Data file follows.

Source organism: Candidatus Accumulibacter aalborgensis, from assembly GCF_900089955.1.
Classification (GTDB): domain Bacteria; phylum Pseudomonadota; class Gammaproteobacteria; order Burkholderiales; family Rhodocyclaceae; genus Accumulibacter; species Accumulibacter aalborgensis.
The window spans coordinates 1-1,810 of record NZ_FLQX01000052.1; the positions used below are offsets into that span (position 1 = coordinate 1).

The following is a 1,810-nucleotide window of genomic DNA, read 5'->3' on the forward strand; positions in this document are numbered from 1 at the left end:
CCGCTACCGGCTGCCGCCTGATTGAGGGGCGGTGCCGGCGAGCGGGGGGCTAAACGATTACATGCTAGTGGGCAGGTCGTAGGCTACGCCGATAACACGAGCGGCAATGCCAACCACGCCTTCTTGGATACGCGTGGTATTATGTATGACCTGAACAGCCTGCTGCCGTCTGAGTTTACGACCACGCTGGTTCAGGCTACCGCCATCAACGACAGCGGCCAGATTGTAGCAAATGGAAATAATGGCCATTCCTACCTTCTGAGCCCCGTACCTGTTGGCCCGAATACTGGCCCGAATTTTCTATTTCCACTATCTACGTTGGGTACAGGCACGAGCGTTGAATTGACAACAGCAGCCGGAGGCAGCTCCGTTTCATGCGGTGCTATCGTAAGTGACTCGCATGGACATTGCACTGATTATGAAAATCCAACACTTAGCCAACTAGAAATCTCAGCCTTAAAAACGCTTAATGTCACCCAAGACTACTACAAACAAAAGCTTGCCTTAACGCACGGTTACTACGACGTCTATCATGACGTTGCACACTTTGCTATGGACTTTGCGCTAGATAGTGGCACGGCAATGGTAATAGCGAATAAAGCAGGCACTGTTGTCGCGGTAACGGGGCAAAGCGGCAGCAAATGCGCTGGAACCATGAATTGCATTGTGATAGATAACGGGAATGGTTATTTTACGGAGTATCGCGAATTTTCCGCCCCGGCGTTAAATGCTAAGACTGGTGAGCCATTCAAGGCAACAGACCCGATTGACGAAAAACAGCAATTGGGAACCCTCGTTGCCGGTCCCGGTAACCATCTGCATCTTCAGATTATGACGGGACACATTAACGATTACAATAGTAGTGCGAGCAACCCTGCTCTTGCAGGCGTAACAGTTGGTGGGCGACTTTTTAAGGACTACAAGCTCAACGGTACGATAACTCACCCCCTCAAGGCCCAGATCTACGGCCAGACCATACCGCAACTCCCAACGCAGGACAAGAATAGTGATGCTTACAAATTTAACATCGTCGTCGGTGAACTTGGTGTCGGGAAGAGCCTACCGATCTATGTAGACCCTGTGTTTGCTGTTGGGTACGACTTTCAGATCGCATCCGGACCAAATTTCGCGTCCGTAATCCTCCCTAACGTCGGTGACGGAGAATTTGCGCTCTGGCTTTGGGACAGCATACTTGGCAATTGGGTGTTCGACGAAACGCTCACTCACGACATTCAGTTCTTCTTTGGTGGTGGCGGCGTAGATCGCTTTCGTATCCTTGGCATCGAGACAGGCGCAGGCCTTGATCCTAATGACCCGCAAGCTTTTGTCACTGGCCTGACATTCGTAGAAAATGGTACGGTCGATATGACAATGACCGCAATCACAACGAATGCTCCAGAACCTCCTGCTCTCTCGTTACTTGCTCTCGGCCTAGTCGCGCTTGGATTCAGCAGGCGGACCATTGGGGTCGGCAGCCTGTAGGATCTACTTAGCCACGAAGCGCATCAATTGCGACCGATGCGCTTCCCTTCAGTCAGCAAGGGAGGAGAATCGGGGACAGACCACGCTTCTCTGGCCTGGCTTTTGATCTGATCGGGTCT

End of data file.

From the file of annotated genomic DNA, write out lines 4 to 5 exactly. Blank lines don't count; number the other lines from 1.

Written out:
The following is a 1,810-nucleotide window of genomic DNA, read 5'->3' on the forward strand; positions in this document are numbered from 1 at the left end:
CCGCTACCGGCTGCCGCCTGATTGAGGGGCGGTGCCGGCGAGCGGGGGGCTAAACGATTACATGCTAGTGGGCAGGTCGTAGGCTACGCCGATAACACGAGCGGCAATGCCAACCACGCCTTCTTGGATACGCGTGGTATTATGTATGACCTGAACAGCCTGCTGCCGTCTGAGTTTACGACCACGCTGGTTCAGGCTACCGCCATCAACGACAGCGGCCAGATTGTAGCAAATGGAAATAATGGCCATTCCTACCTTCTGAGCCCCGTACCTGTTGGCCCGAATACTGGCCCGAATTTTCTATTTCCACTATCTACGTTGGGTACAGGCACGAGCGTTGAATTGACAACAGCAGCCGGAGGCAGCTCCGTTTCATGCGGTGCTATCGTAAGTGACTCGCATGGACATTGCACTGATTATGAAAATCCAACACTTAGCCAACTAGAAATCTCAGCCTTAAAAACGCTTAATGTCACCCAAGACTACTACAAACAAAAGCTTGCCTTAACGCACGGTTACTACGACGTCTATCATGACGTTGCACACTTTGCTATGGACTTTGCGCTAGATAGTGGCACGGCAATGGTAATAGCGAATAAAGCAGGCACTGTTGTCGCGGTAACGGGGCAAAGCGGCAGCAAATGCGCTGGAACCATGAATTGCATTGTGATAGATAACGGGAATGGTTATTTTACGGAGTATCGCGAATTTTCCGCCCCGGCGTTAAATGCTAAGACTGGTGAGCCATTCAAGGCAACAGACCCGATTGACGAAAAACAGCAATTGGGAACCCTCGTTGCCGGTCCCGGTAACCATCTGCATCTTCAGATTATGACGGGACACATTAACGATTACAATAGTAGTGCGAGCAACCCTGCTCTTGCAGGCGTAACAGTTGGTGGGCGACTTTTTAAGGACTACAAGCTCAACGGTACGATAACTCACCCCCTCAAGGCCCAGATCTACGGCCAGACCATACCGCAACTCCCAACGCAGGACAAGAATAGTGATGCTTACAAATTTAACATCGTCGTCGGTGAACTTGGTGTCGGGAAGAGCCTACCGATCTATGTAGACCCTGTGTTTGCTGTTGGGTACGACTTTCAGATCGCATCCGGACCAAATTTCGCGTCCGTAATCCTCCCTAACGTCGGTGACGGAGAATTTGCGCTCTGGCTTTGGGACAGCATACTTGGCAATTGGGTGTTCGACGAAACGCTCACTCACGACATTCAGTTCTTCTTTGGTGGTGGCGGCGTAGATCGCTTTCGTATCCTTGGCATCGAGACAGGCGCAGGCCTTGATCCTAATGACCCGCAAGCTTTTGTCACTGGCCTGACATTCGTAGAAAATGGTACGGTCGATATGACAATGACCGCAATCACAACGAATGCTCCAGAACCTCCTGCTCTCTCGTTACTTGCTCTCGGCCTAGTCGCGCTTGGATTCAGCAGGCGGACCATTGGGGTCGGCAGCCTGTAGGATCTACTTAGCCACGAAGCGCATCAATTGCGACCGATGCGCTTCCCTTCAGTCAGCAAGGGAGGAGAATCGGGGACAGACCACGCTTCTCTGGCCTGGCTTTTGATCTGATCGGGTCT